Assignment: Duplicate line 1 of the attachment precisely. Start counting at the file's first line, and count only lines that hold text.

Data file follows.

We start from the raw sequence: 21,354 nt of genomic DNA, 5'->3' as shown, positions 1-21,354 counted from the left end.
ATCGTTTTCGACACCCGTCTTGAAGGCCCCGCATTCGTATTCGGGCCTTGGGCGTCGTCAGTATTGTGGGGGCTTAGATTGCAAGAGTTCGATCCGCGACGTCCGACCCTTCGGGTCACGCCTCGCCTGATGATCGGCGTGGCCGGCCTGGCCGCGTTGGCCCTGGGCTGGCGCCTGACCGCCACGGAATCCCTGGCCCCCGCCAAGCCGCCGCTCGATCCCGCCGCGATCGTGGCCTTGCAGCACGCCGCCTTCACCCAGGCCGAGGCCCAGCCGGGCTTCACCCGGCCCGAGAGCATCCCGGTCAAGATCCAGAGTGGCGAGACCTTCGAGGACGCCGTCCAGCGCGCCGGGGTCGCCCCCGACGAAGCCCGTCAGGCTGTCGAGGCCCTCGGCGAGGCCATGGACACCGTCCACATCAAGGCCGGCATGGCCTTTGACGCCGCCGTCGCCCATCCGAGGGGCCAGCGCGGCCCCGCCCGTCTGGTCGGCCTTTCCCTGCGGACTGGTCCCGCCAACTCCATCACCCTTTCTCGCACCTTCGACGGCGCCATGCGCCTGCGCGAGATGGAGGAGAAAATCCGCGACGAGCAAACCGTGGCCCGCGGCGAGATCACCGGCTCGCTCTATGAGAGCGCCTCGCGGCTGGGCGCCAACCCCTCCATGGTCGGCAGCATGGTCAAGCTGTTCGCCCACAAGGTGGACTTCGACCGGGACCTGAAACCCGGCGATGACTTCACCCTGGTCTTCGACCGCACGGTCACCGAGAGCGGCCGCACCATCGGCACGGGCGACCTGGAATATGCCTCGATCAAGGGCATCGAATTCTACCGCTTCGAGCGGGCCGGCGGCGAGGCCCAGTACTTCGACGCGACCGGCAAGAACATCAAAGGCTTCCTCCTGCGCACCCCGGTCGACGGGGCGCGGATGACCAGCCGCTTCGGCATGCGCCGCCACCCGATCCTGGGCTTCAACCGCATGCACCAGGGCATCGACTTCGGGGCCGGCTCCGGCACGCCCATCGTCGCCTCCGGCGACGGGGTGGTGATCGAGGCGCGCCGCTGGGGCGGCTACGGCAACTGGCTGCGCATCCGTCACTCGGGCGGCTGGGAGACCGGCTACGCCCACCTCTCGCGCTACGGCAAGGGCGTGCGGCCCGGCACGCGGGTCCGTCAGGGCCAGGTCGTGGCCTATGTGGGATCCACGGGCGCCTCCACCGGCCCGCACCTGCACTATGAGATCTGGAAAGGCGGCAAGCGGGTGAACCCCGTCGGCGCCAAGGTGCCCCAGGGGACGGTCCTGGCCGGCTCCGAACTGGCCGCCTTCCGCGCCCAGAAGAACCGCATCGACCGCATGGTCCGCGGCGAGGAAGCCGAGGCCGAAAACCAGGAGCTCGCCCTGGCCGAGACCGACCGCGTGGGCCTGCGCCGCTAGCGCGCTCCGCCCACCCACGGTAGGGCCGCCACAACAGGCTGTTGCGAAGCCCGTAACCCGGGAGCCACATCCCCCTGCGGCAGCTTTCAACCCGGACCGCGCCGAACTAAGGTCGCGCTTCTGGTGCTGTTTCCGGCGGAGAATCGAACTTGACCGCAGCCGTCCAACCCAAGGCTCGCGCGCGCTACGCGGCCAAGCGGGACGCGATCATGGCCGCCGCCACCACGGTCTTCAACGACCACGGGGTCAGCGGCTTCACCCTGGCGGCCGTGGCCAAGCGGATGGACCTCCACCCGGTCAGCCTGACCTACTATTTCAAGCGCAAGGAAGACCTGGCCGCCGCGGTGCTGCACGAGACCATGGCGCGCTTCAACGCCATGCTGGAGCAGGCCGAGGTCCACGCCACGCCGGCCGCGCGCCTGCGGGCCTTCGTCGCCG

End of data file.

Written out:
We start from the raw sequence: 21,354 nt of genomic DNA, 5'->3' as shown, positions 1-21,354 counted from the left end.